Fortunately, MedStar has systems to help patients, including texts and e-newsletters as reminders. Also, Dr. Satler says, “we have the Med-to-Bed program, where a pharmacist sends patients home from the hospital with a 30-day supply of their prescriptions, and our nurses do check-in calls to answer patients’ questions and make sure they understand how to take their medications correctly.”

    Dr. Satler is also helping develop an educational video on medication adherence that features a cardiac patient who didn’t comply, and suffered a heart attack.

    New Blood Pressure Recommendations

    Taylor_8025FinalWith studies producing different results, “this can be a confusing time for patients,” says Allen J. Taylor, MD, chief of Cardiology at MedStar Washington Hospital Center and MedStar Georgetown University Hospital.

    He noted findings from the study of Systolic Blood Pressure Intervention Trial (SPRINT), sponsored by the National Institutes of Health and the National Heart, Lung and Blood Institute. Preliminary SPRINT results indicate that maintaining a systolic blood pressure
    of 120 mm Hg — versus a higher target of 140 mm Hg — greatly reduces the chances of cardiovascular complications, such as stroke and heart attack, in adults 50 and older.

    (The systolic, or top, number measures pressure when the heart contracts. The current recommended ceiling is 140 mm Hg for most adults, and 150 mm Hg for ages 60 and older.)

    Although this new information sounds initially compelling, Dr. Taylor cautions, it’s difficult to determine how much it may change patient care.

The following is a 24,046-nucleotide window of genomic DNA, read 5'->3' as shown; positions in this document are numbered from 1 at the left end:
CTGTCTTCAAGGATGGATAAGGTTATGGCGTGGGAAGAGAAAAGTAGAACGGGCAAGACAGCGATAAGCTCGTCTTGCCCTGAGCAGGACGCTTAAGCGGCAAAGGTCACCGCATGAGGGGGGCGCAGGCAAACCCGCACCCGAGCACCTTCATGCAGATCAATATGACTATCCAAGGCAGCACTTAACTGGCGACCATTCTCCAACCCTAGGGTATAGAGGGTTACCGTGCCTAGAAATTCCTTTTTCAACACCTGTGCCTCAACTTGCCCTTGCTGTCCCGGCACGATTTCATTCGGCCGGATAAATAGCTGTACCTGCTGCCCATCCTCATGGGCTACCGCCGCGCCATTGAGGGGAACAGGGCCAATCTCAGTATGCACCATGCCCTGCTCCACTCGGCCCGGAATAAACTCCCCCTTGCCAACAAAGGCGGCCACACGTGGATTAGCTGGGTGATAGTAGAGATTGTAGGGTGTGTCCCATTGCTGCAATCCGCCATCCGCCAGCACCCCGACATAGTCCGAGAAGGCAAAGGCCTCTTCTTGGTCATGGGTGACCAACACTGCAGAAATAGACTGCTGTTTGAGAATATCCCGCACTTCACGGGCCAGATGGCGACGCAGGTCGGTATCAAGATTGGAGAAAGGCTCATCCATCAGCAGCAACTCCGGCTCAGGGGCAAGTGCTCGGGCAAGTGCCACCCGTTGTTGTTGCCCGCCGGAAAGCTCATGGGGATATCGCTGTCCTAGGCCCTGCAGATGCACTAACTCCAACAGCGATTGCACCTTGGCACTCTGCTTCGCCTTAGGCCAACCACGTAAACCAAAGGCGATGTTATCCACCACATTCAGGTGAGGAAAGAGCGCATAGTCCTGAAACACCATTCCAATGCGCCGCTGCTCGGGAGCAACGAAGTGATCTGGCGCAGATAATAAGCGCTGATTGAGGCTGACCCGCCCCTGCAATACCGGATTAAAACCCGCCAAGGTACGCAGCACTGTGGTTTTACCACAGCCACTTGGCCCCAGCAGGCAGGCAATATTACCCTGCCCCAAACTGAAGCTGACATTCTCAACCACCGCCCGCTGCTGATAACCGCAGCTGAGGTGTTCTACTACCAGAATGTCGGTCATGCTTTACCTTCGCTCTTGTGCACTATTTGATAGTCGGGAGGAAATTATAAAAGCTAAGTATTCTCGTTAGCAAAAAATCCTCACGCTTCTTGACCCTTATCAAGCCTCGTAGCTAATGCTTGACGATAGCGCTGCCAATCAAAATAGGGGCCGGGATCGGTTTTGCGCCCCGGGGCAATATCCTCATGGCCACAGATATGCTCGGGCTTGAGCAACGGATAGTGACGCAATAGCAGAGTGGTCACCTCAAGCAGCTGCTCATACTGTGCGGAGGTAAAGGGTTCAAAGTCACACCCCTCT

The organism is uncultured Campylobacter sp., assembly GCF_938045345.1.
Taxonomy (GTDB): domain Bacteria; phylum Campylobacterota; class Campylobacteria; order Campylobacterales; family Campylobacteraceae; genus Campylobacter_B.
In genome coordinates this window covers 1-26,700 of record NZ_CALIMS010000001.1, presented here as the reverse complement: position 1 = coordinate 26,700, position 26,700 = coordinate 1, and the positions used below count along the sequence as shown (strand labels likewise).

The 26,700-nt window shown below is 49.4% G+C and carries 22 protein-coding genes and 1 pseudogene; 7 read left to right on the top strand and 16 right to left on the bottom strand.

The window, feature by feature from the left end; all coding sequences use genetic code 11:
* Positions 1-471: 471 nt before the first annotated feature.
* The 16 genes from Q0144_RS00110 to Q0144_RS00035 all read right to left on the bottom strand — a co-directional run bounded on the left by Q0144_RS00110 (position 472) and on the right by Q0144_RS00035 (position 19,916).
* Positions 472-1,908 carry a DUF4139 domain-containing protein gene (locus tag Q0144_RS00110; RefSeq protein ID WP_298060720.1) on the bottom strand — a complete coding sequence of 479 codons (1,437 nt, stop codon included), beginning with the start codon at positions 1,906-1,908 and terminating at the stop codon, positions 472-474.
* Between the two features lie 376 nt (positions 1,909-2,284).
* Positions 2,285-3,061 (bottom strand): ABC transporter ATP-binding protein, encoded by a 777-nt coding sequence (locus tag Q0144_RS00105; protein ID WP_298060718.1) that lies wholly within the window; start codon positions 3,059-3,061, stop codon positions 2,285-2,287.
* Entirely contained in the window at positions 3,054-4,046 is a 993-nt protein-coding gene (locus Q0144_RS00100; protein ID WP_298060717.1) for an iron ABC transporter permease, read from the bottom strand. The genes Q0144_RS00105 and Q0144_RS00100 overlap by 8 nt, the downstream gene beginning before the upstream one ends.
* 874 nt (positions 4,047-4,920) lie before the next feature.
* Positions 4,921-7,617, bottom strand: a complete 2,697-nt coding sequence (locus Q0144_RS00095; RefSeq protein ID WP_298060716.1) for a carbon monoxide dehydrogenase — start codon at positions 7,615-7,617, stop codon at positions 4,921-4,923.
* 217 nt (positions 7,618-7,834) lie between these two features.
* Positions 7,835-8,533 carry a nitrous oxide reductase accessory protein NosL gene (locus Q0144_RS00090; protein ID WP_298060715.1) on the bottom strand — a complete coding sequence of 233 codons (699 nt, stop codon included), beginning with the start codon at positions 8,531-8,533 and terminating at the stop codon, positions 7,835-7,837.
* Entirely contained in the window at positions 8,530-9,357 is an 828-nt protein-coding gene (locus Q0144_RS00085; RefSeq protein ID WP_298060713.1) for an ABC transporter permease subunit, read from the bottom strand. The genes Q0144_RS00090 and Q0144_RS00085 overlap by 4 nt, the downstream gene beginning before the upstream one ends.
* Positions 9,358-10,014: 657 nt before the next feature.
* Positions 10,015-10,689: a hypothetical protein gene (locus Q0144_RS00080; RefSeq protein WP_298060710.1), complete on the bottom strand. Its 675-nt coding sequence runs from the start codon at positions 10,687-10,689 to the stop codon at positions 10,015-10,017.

“First, we don’t have complete study results,” he says. “When we know the extent of benefits, medications used and any risks of the more intensive treatment, we can better determine how to apply the findings to patient care.”

    “Your particular circumstances are always the most important thing to consider in setting healthcare goals,” Dr. Taylor says.

    In some ways, it’s never been easier to live a healthy, vibrant life. We have 24/7 access to the latest health recommendations about wellness, preventive testing and treatments for challenging conditions. But sometimes it’s overwhelming to have so much new, and sometimes contradictory, information from healthcare organizations. Which recommendations should you and your loved ones follow?

    Fortunately, our MedStar physicians can help. Here, they share their expertise on recent findings about diabetes, hypertension, gynecological health and medication adherence. The common thread: while recommendations are important, no two people are the same, and it’s best to seek advice from your provider before making major healthcare decisions.

    If you have concerns that you would like to discuss with one of our doctors, please call
    202-877-3627.

  • October 07, 2015

    By MedStar Health

     

    Washingtonian Names More Than 95 MedStar Georgetown
    Doctors as “Top Doctors”

    Washingtonian recently announced its “Tops Doctors” for 2015, and 96 physicians from MedStar Georgetown were honored! 

    To determine the area’s “Top Doctors,” Washingtonian surveyed local physicians and asked them to name the doctors they would send a family member to in each of 40 medical specialties. More than 1,300 physicians replied.